That can’t possibly be. The war was about oil, black helicopters, WMD. We shouldn’t have done that.

I think this is one huge Bird being shot at the Peaceniks out there who don’t think freedom is for all.

That has to be one of the most inspiring quotes I’ve ever heard.

They can see liberty breaking out in their midst, and people have an ingrained desire to taste it for themselves
[/quote]

I agree. One of the most inspiring quotes regarding the results of the American invasion of Iraq. I think the dripping libs on this site are not going to respond to this one so the thread drops in the ranks as quickly as possible and eventually vanishes.

The latest, greatest changes started because Arafat died. Pure and simple.

http://thirdworldtraveler.com/Blum/US_Interventions_WBlumZ.html

Wow Jay, can I get you some more ice for your Kool-Aid? Here’s a quote from your link you posted:

So the fact that IRAQ INVADED ANOTHER COUNTRY TO STEAL THEIR RESOURCES had nothing to do with it, right? It’s just OUR greed, right? You liberal guys can say all you want but this (the war on terror, our invasion of Iraq, our strong stance and willingness to follow through with force) is working. Sorry that you were wrong.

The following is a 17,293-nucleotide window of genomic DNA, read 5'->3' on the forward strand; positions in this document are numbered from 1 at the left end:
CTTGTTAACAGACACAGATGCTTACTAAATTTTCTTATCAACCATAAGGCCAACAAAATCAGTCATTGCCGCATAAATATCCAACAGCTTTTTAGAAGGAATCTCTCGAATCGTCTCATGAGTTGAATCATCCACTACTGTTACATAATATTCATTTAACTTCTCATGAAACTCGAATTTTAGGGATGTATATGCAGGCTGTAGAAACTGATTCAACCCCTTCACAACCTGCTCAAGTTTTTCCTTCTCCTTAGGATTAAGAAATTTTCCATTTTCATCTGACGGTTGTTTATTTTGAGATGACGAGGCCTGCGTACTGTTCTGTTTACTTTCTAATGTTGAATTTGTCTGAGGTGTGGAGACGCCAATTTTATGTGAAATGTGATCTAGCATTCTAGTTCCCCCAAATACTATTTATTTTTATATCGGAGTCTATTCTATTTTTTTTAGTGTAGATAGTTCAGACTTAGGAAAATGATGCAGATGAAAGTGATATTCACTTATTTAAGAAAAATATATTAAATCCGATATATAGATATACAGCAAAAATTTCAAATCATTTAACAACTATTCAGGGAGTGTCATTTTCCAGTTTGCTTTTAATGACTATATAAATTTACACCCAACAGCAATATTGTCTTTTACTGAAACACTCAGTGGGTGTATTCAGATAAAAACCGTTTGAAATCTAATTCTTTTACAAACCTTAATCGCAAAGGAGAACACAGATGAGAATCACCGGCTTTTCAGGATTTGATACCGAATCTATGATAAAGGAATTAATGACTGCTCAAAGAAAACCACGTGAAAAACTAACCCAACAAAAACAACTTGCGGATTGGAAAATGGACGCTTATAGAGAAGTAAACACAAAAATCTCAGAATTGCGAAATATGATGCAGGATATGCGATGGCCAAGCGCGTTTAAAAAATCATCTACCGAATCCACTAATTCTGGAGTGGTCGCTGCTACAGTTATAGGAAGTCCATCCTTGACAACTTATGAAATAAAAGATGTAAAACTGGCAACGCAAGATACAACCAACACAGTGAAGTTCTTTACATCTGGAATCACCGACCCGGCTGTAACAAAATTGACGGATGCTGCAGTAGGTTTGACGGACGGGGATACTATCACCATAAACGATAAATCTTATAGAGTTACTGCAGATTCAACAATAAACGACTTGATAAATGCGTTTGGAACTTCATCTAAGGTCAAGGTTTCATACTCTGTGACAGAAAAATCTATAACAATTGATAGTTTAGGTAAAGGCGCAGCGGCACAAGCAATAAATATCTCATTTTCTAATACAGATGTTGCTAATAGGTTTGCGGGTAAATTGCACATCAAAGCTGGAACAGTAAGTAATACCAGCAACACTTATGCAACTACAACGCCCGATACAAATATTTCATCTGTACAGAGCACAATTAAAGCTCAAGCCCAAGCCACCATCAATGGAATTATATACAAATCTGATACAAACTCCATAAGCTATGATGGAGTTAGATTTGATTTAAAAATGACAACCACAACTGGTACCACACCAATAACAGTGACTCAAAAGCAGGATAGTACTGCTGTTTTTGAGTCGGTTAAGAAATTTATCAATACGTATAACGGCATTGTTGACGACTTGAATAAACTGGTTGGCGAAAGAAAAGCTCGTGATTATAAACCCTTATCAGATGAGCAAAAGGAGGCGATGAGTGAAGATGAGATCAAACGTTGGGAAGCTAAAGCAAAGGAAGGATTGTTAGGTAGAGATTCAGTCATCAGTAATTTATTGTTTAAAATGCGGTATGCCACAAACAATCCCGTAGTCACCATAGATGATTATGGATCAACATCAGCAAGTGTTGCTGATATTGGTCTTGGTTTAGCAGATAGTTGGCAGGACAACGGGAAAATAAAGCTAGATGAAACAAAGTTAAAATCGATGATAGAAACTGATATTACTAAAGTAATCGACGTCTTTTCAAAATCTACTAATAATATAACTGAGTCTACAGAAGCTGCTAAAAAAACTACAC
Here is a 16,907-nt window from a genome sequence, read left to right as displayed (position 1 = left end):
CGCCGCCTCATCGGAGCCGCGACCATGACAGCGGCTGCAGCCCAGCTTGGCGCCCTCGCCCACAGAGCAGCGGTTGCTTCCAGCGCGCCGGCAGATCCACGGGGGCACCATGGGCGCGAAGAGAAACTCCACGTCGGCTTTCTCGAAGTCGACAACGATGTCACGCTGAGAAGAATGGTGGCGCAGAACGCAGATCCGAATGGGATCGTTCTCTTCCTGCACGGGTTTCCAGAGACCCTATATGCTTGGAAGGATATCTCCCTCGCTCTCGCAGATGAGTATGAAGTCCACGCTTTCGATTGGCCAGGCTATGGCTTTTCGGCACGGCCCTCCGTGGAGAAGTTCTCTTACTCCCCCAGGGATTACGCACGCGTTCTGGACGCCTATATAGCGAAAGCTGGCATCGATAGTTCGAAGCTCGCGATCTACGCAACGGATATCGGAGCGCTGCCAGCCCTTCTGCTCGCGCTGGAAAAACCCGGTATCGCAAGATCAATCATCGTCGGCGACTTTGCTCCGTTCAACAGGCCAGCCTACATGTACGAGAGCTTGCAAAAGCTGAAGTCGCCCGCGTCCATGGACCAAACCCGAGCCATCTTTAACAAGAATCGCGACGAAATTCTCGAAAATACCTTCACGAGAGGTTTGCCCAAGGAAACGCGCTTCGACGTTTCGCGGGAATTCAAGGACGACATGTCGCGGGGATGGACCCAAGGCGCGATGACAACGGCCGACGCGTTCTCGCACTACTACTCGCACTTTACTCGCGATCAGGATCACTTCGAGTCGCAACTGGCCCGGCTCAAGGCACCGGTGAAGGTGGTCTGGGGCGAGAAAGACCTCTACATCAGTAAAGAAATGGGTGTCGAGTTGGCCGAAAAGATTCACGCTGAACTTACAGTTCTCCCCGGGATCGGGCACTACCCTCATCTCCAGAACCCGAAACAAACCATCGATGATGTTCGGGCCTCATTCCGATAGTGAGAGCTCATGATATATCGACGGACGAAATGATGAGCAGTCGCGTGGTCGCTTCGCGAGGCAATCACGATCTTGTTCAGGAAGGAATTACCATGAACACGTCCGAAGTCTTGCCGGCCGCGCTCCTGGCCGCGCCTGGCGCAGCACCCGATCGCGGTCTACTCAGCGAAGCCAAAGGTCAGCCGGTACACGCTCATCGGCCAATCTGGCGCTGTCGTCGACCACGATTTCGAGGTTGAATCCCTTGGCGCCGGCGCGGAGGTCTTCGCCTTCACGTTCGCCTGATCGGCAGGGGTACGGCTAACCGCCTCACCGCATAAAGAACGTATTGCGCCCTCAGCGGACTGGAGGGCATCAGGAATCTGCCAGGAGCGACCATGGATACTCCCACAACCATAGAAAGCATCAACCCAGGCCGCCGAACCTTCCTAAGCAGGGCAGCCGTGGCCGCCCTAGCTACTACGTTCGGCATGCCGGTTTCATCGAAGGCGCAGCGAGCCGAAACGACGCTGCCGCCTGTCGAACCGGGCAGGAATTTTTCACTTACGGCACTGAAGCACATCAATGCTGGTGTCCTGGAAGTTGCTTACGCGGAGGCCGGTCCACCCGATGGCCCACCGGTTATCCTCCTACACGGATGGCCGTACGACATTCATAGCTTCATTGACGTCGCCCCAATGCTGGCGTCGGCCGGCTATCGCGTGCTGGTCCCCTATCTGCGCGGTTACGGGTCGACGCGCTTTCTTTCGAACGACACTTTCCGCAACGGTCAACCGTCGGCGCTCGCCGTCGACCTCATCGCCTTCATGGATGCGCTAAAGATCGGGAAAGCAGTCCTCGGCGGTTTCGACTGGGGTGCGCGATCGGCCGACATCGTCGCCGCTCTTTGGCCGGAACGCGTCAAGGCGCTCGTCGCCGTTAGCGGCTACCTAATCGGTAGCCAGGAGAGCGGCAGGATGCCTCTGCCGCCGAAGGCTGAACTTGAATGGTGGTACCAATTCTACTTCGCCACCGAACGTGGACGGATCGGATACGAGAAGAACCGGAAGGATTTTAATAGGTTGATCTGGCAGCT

Maybe your Kool-Aid is sour grape flavor?

[quote]michaelv wrote:
The latest, greatest changes started because Arafat died. Pure and simple.[/quote]

No. the latest, greatest changes came about because of Freedom. In a 113 day span, over 100 million people, on two different continents got their first taste of self determination by being able to cast a vote that really mattered. That was something that had never happened.

We take it for granted that we can do and be anything we want. We are born free. We live free. We die free. Most of the folks in the Middle East have never been free for a single day in their lives. Freedom, liberty, self-determination - that’s some powerful stuff.

Arafat’s death was a good thing for peace, but not the only reason for this recent outbreak of freedom in the world. The biggest reason is that we are over there and giving them hope.

Good post RJ.

I think it’s funny that we are all agreeing that Arafat’s death was a positive step for peace when he won a Nobel Prize for Peace back in 1994. I like irony.

Lothario,

Did any of us seriously think that Arafat was a man of peace in 1994?

I thought it demeaned the award.

It will be interesting to see if any of the “Bush is Hitler” crowd, ever admits their error.

I’ll bet many of the moderate liberals will eventually state that they had their reservations, but the pro-active stance taken by GWB has borne fruit.

AlDurr, tme, POX, 100meters/lumpy? Not a chance.